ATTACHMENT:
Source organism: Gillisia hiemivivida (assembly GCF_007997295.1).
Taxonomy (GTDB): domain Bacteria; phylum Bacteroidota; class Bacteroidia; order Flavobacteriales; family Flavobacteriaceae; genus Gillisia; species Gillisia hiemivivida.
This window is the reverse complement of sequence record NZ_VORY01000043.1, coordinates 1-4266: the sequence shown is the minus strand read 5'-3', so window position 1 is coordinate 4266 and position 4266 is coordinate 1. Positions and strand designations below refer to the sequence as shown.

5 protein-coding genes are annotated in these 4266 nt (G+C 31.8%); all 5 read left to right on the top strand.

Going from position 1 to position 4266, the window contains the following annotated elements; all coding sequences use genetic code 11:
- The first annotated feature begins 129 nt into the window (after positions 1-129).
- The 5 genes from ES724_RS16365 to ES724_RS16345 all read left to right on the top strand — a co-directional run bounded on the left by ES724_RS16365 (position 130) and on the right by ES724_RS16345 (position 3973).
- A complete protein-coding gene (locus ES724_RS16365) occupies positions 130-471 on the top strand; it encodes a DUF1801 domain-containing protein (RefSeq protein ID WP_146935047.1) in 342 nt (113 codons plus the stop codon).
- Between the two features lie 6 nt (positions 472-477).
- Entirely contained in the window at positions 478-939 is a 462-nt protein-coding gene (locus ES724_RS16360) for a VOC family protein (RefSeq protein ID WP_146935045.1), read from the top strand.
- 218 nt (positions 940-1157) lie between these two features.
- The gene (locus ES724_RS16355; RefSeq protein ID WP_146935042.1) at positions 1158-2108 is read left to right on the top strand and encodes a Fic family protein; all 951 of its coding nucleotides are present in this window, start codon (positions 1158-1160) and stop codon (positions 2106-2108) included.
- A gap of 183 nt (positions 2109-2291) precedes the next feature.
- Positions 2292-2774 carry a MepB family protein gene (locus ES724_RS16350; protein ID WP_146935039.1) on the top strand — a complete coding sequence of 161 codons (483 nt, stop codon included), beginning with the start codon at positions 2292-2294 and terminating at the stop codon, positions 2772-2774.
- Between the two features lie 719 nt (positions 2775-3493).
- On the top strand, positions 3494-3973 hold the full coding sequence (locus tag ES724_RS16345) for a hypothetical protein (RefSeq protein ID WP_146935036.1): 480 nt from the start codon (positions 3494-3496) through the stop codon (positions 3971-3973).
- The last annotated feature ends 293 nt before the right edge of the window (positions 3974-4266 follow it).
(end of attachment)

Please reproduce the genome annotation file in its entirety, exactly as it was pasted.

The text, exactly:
Source organism: Gillisia hiemivivida (assembly GCF_007997295.1).
Taxonomy (GTDB): domain Bacteria; phylum Bacteroidota; class Bacteroidia; order Flavobacteriales; family Flavobacteriaceae; genus Gillisia; species Gillisia hiemivivida.
This window is the reverse complement of sequence record NZ_VORY01000043.1, coordinates 1-4266: the sequence shown is the minus strand read 5'-3', so window position 1 is coordinate 4266 and position 4266 is coordinate 1. Positions and strand designations below refer to the sequence as shown.

5 protein-coding genes are annotated in these 4266 nt (G+C 31.8%); all 5 read left to right on the top strand.

Going from position 1 to position 4266, the window contains the following annotated elements; all coding sequences use genetic code 11:
- The first annotated feature begins 129 nt into the window (after positions 1-129).
- The 5 genes from ES724_RS16365 to ES724_RS16345 all read left to right on the top strand — a co-directional run bounded on the left by ES724_RS16365 (position 130) and on the right by ES724_RS16345 (position 3973).
- A complete protein-coding gene (locus ES724_RS16365) occupies positions 130-471 on the top strand; it encodes a DUF1801 domain-containing protein (RefSeq protein ID WP_146935047.1) in 342 nt (113 codons plus the stop codon).
- Between the two features lie 6 nt (positions 472-477).
- Entirely contained in the window at positions 478-939 is a 462-nt protein-coding gene (locus ES724_RS16360) for a VOC family protein (RefSeq protein ID WP_146935045.1), read from the top strand.
- 218 nt (positions 940-1157) lie between these two features.
- The gene (locus ES724_RS16355; RefSeq protein ID WP_146935042.1) at positions 1158-2108 is read left to right on the top strand and encodes a Fic family protein; all 951 of its coding nucleotides are present in this window, start codon (positions 1158-1160) and stop codon (positions 2106-2108) included.
- A gap of 183 nt (positions 2109-2291) precedes the next feature.
- Positions 2292-2774 carry a MepB family protein gene (locus ES724_RS16350; protein ID WP_146935039.1) on the top strand — a complete coding sequence of 161 codons (483 nt, stop codon included), beginning with the start codon at positions 2292-2294 and terminating at the stop codon, positions 2772-2774.
- Between the two features lie 719 nt (positions 2775-3493).
- On the top strand, positions 3494-3973 hold the full coding sequence (locus tag ES724_RS16345) for a hypothetical protein (RefSeq protein ID WP_146935036.1): 480 nt from the start codon (positions 3494-3496) through the stop codon (positions 3971-3973).
- The last annotated feature ends 293 nt before the right edge of the window (positions 3974-4266 follow it).